Katherine Stewart-Jones Continues Breakthrough Season Sprinting into World Cup Points
FALUN, Swe.— Canada’s Katherine Stewart-Jones continued her breakthrough season by skiing into the head-to-head heats with the top-30 athletes in a World Cup cross-country ski sprint race in Falun, Sweden on Sunday.
Coming off a career-best 17th-place result in Saturday’s 10-kilometre classic-ski mass start race, the 25-year-old from Chelsea, Que. continued to demonstrate her progression in all race disciplines with a 30th place finish in the women’s classic-ski sprint race.
“This is my first time qualifying for the sprint heats (on the World Cup) so I’m super happy,” said Stewart-Jones. “I executed my qualifier plan perfectly.”
The fastest 30 athletes ripping around the 1.4-kilometre loop qualify for the heats which sees six skiers going head-to-head. The top-two skiers in each heat advance to the next round.
Stewart-Jones impressed in her first ever appearance in the heats. Fully in it from the sound of the starting pistol, the young Canuck was shoulder-to-shoulder with the top sprinters on the planet including American Jessie Diggins until the final hill. Two athletes drafted the Canadian before sling shotting past her for the sprint to the finish. Stewart-Jones’ day was done after she ended up sixth in her heat.
“My heat was really fun. My start was a bit slow, but I was happy with how I skied the climbs,” said Stewart-Jones, who squeaked into the heats after clocking the 29th fastest time in the qualifier.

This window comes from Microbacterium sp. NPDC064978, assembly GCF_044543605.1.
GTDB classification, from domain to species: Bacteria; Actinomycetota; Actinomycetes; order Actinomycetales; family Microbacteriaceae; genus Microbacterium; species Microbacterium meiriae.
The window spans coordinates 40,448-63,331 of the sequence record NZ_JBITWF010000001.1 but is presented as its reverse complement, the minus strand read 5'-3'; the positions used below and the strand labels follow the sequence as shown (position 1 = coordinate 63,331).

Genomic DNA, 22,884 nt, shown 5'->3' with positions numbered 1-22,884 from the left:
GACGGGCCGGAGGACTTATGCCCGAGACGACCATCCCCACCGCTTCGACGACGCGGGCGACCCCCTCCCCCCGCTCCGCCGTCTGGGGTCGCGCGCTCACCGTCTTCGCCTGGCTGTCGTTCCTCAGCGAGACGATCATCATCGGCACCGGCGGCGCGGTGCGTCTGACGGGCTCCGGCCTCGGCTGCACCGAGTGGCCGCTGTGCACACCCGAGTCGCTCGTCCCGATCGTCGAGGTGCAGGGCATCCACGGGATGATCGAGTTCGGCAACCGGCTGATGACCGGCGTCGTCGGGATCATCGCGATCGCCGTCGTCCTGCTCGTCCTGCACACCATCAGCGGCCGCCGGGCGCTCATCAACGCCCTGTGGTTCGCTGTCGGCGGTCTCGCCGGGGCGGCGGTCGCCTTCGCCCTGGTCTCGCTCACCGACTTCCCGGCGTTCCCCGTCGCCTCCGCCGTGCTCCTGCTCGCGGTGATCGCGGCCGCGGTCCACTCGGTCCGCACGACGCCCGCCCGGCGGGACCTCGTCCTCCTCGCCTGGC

“I have definitely been working on my speed and power this year, but my focus for training has still been on distance racing. I feel more comfortable and confident at high speeds which comes from a lot of the technique work that I have been doing.”
The performance builds on a stellar start to a shortened World Cup season for the Canadians. Stewart-Jones has consistently found herself in the top-30 where she continues to top her career-best results in each race discipline.
Sweden’s Linn Svahn sprinted to the gold medal. Slovenia’s Anamarija Lampic was second while Sweden’s Jonna Sundling grabbed the bronze.
Dahria Beatty (Whitehorse) was 48th, Maya MacIsaac-Jones (Athabasca, Alta.) qualified in 54th, and Laura Leclair (Chelsea, Que.) was 58th.
None of the Canadian men earned a spot in the top-30. Antoine Cyr (Gatineau, Que.) was 49th, Russell Kennedy (Canmore, Alta.) placed 51st, Pierre Grall-Johnson (Ottawa) was 54th, and Graham Ritchie (Parry Sound, Ont.) was 62nd.
Norway’s Johannes Klaebo won the men’s race.
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